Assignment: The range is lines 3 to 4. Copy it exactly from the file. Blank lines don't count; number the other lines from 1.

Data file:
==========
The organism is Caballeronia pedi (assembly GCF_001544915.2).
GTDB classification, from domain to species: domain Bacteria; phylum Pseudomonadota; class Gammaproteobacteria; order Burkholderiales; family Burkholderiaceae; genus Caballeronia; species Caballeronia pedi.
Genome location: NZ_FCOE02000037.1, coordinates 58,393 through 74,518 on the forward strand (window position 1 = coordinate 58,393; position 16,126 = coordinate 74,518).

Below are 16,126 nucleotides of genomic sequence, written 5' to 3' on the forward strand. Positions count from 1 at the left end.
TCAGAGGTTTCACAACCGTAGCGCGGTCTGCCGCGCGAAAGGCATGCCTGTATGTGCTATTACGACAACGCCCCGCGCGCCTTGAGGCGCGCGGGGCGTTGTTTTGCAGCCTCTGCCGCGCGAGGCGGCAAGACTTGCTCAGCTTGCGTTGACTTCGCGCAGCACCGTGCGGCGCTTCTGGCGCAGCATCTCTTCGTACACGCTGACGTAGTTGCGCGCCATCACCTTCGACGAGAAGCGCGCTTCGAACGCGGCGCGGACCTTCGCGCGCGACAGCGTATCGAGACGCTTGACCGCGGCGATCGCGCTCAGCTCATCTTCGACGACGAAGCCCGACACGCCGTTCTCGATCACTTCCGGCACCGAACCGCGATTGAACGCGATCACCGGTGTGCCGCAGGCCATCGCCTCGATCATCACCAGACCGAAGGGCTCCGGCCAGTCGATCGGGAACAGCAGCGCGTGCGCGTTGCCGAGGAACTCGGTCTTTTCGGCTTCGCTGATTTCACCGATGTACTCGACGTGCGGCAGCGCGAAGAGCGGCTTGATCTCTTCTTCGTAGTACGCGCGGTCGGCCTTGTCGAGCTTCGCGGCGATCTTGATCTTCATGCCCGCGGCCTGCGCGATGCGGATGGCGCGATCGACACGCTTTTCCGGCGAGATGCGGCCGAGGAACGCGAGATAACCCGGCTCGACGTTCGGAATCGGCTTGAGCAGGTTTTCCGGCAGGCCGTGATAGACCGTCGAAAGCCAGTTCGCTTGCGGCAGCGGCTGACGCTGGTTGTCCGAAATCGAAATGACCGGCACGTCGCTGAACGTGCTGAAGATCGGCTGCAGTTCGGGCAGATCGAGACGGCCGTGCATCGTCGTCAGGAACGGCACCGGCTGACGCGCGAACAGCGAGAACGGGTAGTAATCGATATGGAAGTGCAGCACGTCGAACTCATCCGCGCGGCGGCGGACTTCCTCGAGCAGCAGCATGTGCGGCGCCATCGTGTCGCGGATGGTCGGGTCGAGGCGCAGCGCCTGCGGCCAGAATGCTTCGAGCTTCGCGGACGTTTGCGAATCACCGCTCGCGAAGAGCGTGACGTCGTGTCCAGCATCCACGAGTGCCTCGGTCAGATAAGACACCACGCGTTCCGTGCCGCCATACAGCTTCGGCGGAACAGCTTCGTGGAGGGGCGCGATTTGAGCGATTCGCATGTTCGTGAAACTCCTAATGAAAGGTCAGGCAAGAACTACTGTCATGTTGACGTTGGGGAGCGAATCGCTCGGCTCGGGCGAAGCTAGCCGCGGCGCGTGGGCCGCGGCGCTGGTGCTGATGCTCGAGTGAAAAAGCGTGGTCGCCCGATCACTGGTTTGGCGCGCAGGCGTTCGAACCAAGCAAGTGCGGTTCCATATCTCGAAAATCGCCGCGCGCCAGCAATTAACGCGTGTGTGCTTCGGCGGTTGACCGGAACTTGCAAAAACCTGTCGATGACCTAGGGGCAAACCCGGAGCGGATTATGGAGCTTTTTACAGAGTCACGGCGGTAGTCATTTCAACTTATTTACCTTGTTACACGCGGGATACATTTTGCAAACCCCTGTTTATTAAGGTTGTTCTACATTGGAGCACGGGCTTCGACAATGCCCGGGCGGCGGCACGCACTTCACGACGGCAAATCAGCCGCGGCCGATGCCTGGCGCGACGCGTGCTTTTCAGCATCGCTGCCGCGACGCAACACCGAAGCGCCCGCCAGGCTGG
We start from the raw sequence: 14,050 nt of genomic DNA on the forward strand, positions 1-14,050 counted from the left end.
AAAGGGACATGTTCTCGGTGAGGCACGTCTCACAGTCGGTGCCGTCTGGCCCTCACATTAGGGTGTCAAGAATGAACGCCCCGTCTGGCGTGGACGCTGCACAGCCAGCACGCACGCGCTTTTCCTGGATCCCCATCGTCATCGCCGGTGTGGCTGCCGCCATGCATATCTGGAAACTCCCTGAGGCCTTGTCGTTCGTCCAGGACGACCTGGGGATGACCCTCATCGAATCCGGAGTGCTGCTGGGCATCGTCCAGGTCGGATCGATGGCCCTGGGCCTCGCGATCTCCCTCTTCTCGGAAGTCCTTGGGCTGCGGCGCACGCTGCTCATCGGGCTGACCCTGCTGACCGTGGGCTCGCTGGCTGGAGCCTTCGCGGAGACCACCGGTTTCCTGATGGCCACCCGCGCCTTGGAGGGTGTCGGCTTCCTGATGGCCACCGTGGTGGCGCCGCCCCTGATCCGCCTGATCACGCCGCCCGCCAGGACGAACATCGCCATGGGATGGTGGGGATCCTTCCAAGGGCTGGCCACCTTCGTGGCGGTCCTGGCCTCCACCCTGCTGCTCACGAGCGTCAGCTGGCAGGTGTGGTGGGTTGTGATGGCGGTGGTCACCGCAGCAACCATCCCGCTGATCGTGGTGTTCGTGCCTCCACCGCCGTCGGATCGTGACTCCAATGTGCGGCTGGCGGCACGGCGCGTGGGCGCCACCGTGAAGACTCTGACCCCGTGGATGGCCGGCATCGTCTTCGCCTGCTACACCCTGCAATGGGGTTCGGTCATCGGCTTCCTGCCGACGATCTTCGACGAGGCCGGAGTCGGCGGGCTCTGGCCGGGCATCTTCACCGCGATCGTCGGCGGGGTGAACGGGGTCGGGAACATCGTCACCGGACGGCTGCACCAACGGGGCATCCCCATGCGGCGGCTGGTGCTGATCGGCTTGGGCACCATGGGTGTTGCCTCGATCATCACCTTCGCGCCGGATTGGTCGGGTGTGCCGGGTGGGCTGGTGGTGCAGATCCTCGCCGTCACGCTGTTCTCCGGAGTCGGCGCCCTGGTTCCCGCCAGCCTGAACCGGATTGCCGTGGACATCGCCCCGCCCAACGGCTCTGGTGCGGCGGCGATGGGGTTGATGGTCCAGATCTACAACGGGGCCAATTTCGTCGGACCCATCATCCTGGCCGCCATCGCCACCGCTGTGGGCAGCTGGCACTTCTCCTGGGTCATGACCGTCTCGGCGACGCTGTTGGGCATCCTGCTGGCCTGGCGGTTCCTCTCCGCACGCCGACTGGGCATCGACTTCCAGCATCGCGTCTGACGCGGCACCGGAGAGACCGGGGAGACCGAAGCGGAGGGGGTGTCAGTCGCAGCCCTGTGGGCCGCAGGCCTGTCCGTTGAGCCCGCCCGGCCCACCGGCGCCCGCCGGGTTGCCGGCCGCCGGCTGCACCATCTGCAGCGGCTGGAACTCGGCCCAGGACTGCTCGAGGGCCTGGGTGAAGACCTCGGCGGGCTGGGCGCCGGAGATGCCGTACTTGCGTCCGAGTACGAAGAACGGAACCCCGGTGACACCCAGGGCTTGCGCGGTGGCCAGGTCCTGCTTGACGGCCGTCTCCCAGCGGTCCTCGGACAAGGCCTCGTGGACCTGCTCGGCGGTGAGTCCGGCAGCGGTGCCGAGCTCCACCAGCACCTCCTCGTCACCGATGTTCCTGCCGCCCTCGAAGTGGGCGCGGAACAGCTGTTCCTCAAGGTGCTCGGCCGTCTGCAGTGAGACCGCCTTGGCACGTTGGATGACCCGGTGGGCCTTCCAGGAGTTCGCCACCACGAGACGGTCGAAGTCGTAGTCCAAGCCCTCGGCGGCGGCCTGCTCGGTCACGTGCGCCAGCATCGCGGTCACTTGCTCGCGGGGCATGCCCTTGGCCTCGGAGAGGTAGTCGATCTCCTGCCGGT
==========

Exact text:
Genome location: NZ_FCOE02000037.1, coordinates 58,393 through 74,518 on the forward strand (window position 1 = coordinate 58,393; position 16,126 = coordinate 74,518).

Below are 16,126 nucleotides of genomic sequence, written 5' to 3' on the forward strand. Positions count from 1 at the left end.